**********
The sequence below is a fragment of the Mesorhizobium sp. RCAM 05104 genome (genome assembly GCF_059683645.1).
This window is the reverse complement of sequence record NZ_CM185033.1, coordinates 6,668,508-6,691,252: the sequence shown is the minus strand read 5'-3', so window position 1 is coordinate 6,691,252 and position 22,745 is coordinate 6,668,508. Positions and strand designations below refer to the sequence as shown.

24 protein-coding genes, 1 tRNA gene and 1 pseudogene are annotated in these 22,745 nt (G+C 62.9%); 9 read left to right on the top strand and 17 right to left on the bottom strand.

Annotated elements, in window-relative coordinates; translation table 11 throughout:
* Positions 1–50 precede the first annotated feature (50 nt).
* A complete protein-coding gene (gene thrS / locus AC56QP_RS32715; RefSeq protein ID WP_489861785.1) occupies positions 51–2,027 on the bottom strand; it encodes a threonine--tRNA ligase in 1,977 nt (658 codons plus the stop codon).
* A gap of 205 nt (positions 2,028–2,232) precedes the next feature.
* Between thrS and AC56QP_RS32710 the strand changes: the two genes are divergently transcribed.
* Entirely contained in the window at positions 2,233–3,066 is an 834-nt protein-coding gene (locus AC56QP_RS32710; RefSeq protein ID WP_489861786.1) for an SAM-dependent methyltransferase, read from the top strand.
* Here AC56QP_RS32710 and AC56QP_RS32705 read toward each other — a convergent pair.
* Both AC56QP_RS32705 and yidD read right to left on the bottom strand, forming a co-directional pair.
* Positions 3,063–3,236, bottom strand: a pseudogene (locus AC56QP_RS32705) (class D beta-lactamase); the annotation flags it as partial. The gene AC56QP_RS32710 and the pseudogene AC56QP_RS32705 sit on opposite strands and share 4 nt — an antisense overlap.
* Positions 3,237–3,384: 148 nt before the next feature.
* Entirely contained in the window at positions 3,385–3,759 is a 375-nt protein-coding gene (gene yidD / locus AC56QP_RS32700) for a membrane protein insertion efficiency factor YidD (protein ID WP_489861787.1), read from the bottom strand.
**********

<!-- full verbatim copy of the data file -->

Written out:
The sequence below is a fragment of the Mesorhizobium sp. RCAM 05104 genome (genome assembly GCF_059683645.1).
This window is the reverse complement of sequence record NZ_CM185033.1, coordinates 6,668,508-6,691,252: the sequence shown is the minus strand read 5'-3', so window position 1 is coordinate 6,691,252 and position 22,745 is coordinate 6,668,508. Positions and strand designations below refer to the sequence as shown.

24 protein-coding genes, 1 tRNA gene and 1 pseudogene are annotated in these 22,745 nt (G+C 62.9%); 9 read left to right on the top strand and 17 right to left on the bottom strand.

Annotated elements, in window-relative coordinates; translation table 11 throughout:
* Positions 1–50 precede the first annotated feature (50 nt).
* A complete protein-coding gene (gene thrS / locus AC56QP_RS32715; RefSeq protein ID WP_489861785.1) occupies positions 51–2,027 on the bottom strand; it encodes a threonine--tRNA ligase in 1,977 nt (658 codons plus the stop codon).
* A gap of 205 nt (positions 2,028–2,232) precedes the next feature.
* Between thrS and AC56QP_RS32710 the strand changes: the two genes are divergently transcribed.
* Entirely contained in the window at positions 2,233–3,066 is an 834-nt protein-coding gene (locus AC56QP_RS32710; RefSeq protein ID WP_489861786.1) for an SAM-dependent methyltransferase, read from the top strand.
* Here AC56QP_RS32710 and AC56QP_RS32705 read toward each other — a convergent pair.
* Both AC56QP_RS32705 and yidD read right to left on the bottom strand, forming a co-directional pair.
* Positions 3,063–3,236, bottom strand: a pseudogene (locus AC56QP_RS32705) (class D beta-lactamase); the annotation flags it as partial. The gene AC56QP_RS32710 and the pseudogene AC56QP_RS32705 sit on opposite strands and share 4 nt — an antisense overlap.
* Positions 3,237–3,384: 148 nt before the next feature.
* Entirely contained in the window at positions 3,385–3,759 is a 375-nt protein-coding gene (gene yidD / locus AC56QP_RS32700) for a membrane protein insertion efficiency factor YidD (protein ID WP_489861787.1), read from the bottom strand.